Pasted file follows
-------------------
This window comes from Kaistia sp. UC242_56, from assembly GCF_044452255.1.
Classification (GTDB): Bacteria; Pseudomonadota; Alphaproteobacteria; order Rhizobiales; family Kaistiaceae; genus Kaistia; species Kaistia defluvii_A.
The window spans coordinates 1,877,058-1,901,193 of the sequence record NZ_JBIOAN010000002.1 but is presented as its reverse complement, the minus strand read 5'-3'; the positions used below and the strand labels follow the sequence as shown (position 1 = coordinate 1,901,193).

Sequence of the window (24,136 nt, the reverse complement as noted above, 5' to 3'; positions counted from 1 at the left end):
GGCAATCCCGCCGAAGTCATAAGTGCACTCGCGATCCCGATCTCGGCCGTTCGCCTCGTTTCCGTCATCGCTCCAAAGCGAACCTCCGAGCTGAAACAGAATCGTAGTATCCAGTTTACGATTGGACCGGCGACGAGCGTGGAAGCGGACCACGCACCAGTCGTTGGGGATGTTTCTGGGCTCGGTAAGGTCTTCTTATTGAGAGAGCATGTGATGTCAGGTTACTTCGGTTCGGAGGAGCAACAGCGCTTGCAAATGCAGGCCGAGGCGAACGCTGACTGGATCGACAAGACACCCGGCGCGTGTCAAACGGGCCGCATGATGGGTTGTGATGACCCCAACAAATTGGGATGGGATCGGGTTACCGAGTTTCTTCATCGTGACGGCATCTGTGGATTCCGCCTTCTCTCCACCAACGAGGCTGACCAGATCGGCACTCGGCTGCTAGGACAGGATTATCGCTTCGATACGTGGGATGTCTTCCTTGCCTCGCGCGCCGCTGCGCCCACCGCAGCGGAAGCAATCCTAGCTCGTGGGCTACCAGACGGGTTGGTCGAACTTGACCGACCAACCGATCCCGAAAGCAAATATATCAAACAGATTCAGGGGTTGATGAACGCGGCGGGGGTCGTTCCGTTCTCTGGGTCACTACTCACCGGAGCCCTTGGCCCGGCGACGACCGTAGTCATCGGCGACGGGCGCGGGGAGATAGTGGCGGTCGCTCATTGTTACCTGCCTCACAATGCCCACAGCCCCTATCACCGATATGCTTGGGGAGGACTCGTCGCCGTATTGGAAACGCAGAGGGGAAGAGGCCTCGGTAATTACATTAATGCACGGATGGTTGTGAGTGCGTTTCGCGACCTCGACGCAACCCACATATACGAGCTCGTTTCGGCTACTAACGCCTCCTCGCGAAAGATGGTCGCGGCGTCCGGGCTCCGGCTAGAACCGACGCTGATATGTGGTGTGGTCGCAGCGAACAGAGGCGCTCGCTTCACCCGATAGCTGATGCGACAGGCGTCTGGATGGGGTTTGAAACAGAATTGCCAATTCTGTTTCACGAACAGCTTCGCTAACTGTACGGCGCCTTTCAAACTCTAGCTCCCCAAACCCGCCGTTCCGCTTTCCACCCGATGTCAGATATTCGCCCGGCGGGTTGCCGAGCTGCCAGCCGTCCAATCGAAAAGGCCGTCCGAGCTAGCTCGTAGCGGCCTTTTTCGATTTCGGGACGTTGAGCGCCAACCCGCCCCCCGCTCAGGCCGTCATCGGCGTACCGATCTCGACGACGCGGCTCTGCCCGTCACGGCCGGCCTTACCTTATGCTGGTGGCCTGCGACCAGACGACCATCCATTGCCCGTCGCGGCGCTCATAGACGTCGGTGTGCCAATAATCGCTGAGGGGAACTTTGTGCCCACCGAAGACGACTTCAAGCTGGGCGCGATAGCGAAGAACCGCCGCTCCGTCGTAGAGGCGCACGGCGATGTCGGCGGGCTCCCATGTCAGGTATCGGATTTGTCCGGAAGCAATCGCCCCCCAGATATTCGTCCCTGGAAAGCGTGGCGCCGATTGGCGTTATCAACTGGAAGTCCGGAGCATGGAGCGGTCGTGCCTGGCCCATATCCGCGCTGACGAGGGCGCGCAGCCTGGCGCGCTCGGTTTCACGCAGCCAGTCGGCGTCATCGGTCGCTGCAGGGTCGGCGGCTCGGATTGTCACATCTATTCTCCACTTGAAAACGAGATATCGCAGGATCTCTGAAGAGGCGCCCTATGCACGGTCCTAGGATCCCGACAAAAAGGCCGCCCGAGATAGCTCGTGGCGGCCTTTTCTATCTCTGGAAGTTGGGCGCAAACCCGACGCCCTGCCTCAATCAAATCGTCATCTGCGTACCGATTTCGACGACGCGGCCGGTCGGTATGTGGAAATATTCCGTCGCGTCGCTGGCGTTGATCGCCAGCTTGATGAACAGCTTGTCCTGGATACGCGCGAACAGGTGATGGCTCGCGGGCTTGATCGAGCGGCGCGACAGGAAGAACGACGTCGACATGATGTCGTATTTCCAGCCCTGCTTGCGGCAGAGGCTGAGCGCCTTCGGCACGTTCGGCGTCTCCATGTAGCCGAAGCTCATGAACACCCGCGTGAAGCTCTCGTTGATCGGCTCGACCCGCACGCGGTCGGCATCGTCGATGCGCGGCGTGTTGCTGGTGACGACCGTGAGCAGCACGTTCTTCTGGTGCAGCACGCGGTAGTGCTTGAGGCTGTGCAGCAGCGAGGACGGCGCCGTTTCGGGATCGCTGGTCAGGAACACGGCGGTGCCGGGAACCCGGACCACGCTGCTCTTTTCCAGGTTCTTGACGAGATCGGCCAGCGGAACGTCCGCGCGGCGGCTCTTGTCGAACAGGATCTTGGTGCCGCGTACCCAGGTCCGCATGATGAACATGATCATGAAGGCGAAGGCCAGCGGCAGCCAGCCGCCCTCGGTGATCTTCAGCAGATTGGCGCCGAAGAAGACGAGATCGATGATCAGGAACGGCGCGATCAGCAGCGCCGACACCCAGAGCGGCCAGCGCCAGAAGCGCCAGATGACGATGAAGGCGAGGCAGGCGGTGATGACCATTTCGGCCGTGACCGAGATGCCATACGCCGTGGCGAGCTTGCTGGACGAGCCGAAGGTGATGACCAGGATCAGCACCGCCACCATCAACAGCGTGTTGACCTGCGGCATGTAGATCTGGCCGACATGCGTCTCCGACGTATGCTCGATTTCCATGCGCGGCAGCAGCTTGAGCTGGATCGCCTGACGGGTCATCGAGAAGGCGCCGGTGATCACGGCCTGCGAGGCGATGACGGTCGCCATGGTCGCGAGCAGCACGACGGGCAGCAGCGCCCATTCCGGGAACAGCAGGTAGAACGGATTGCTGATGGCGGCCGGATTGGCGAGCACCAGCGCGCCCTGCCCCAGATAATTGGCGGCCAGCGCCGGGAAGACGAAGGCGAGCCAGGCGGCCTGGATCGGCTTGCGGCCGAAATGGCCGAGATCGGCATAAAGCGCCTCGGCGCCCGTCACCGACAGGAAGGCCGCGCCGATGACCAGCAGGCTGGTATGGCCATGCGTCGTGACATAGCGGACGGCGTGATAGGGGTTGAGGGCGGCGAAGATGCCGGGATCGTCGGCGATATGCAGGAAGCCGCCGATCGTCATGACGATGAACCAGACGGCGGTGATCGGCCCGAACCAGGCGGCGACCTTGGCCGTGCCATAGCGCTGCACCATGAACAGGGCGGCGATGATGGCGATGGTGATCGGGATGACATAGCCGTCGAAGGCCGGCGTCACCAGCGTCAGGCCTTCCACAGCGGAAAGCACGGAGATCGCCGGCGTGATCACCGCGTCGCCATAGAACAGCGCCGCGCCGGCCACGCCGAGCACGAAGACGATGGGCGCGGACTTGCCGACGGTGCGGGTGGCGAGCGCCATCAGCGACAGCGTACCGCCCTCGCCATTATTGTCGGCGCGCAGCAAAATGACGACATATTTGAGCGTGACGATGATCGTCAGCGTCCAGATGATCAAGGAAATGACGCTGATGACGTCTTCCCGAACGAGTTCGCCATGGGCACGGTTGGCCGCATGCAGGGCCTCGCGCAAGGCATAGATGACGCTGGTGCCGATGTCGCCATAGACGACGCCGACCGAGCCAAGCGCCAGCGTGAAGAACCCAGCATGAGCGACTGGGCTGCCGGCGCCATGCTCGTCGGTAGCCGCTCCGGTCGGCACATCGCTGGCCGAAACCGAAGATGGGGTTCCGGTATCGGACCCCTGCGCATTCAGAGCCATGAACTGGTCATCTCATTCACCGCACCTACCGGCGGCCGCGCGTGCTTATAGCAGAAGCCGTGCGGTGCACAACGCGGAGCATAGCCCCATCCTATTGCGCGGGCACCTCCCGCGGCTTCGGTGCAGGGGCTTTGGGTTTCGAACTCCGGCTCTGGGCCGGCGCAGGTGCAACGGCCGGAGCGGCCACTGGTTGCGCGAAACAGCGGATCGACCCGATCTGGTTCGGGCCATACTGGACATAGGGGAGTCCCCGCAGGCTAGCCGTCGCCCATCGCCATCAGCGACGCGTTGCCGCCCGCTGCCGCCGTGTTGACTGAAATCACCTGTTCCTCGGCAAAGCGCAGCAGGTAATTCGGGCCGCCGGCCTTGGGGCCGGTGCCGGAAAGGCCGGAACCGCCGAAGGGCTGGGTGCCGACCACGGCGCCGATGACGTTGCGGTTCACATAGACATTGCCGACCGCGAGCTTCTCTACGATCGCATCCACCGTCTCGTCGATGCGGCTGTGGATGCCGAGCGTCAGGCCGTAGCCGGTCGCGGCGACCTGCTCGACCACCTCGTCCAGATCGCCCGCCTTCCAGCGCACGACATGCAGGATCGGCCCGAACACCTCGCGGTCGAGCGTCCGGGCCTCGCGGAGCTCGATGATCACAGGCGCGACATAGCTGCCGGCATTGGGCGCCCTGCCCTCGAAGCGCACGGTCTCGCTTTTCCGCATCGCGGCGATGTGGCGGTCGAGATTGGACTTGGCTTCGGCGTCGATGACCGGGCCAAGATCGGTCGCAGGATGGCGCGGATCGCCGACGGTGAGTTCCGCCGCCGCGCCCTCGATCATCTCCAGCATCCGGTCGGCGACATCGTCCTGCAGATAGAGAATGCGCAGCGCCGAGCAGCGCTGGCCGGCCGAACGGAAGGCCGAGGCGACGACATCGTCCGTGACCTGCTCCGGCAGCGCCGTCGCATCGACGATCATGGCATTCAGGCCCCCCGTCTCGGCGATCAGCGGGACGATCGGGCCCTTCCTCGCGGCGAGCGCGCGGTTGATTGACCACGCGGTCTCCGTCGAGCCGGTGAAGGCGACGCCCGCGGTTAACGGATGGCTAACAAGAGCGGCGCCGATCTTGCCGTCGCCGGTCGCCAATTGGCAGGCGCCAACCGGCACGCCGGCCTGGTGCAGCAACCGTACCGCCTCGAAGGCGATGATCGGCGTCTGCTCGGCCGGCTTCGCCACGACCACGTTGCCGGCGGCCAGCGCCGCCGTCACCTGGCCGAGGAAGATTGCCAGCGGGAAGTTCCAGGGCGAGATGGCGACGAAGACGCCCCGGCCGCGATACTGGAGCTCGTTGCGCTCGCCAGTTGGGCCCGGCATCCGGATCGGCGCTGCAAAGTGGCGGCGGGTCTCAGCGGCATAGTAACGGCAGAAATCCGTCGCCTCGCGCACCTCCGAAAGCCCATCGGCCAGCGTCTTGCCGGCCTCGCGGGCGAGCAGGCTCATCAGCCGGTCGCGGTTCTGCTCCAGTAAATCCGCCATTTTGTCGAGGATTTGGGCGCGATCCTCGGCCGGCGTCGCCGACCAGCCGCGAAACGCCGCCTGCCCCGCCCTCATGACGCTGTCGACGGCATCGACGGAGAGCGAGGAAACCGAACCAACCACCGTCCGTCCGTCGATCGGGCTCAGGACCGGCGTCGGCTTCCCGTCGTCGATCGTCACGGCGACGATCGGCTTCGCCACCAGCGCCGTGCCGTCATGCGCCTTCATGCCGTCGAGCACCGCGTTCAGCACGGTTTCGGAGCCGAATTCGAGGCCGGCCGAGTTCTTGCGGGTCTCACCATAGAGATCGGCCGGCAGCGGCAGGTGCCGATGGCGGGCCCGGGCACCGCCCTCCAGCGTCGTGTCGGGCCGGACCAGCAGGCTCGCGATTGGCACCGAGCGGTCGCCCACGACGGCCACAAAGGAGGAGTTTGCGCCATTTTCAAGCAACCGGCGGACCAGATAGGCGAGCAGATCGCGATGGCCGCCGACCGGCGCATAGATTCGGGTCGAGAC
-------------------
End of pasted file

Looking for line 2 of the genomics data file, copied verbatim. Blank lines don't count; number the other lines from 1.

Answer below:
Classification (GTDB): Bacteria; Pseudomonadota; Alphaproteobacteria; order Rhizobiales; family Kaistiaceae; genus Kaistia; species Kaistia defluvii_A.